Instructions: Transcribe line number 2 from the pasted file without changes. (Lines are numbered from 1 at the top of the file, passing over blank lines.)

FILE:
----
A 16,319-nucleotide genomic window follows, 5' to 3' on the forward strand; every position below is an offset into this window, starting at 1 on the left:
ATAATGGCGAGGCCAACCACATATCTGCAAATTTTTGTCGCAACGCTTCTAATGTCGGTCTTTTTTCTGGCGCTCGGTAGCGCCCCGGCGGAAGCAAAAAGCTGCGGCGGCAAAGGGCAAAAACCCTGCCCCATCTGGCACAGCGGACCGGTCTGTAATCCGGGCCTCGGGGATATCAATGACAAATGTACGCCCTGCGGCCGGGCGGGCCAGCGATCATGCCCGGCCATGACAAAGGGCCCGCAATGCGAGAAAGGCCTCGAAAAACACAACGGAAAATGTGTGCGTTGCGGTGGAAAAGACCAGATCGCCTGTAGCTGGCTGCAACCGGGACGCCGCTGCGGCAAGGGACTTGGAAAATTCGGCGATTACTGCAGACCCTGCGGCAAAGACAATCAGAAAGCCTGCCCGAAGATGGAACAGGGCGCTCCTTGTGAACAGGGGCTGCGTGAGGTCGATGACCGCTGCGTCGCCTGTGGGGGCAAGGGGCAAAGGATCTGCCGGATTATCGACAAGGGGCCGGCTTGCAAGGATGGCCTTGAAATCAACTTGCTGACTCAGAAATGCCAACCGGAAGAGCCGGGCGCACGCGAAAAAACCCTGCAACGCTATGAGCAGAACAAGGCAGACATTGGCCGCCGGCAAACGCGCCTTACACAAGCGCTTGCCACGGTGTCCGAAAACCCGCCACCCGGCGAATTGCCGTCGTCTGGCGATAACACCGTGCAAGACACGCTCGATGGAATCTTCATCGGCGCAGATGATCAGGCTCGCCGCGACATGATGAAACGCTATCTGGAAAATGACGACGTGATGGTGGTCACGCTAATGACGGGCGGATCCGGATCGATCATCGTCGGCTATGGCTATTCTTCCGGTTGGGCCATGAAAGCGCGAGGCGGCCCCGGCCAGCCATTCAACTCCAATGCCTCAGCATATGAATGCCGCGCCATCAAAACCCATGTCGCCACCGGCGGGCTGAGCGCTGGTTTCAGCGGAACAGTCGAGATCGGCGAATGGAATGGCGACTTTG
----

ATAATGGCGAGGCCAACCACATATCTGCAAATTTTTGTCGCAACGCTTCTAATGTCGGTCTTTTTTCTGGCGCTCGGTAGCGCCCCGGCGGAAGCAAAAAGCTGCGGCGGCAAAGGGCAAAAACCCTGCCCCATCTGGCACAGCGGACCGGTCTGTAATCCGGGCCTCGGGGATATCAATGACAAATGTACGCCCTGCGGCCGGGCGGGCCAGCGATCATGCCCGGCCATGACAAAGGGCCCGCAATGCGAGAAAGGCCTCGAAAAACACAACGGAAAATGTGTGCGTTGCGGTGGAAAAGACCAGATCGCCTGTAGCTGGCTGCAACCGGGACGCCGCTGCGGCAAGGGACTTGGAAAATTCGGCGATTACTGCAGACCCTGCGGCAAAGACAATCAGAAAGCCTGCCCGAAGATGGAACAGGGCGCTCCTTGTGAACAGGGGCTGCGTGAGGTCGATGACCGCTGCGTCGCCTGTGGGGGCAAGGGGCAAAGGATCTGCCGGATTATCGACAAGGGGCCGGCTTGCAAGGATGGCCTTGAAATCAACTTGCTGACTCAGAAATGCCAACCGGAAGAGCCGGGCGCACGCGAAAAAACCCTGCAACGCTATGAGCAGAACAAGGCAGACATTGGCCGCCGGCAAACGCGCCTTACACAAGCGCTTGCCACGGTGTCCGAAAACCCGCCACCCGGCGAATTGCCGTCGTCTGGCGATAACACCGTGCAAGACACGCTCGATGGAATCTTCATCGGCGCAGATGATCAGGCTCGCCGCGACATGATGAAACGCTATCTGGAAAATGACGACGTGATGGTGGTCACGCTAATGACGGGCGGATCCGGATCGATCATCGTCGGCTATGGCTATTCTTCCGGTTGGGCCATGAAAGCGCGAGGCGGCCCCGGCCAGCCATTCAACTCCAATGCCTCAGCATATGAATGCCGCGCCATCAAAACCCATGTCGCCACCGGCGGGCTGAGCGCTGGTTTCAGCGGAACAGTCGAGATCGGCGAATGGAATGGCGACTTTG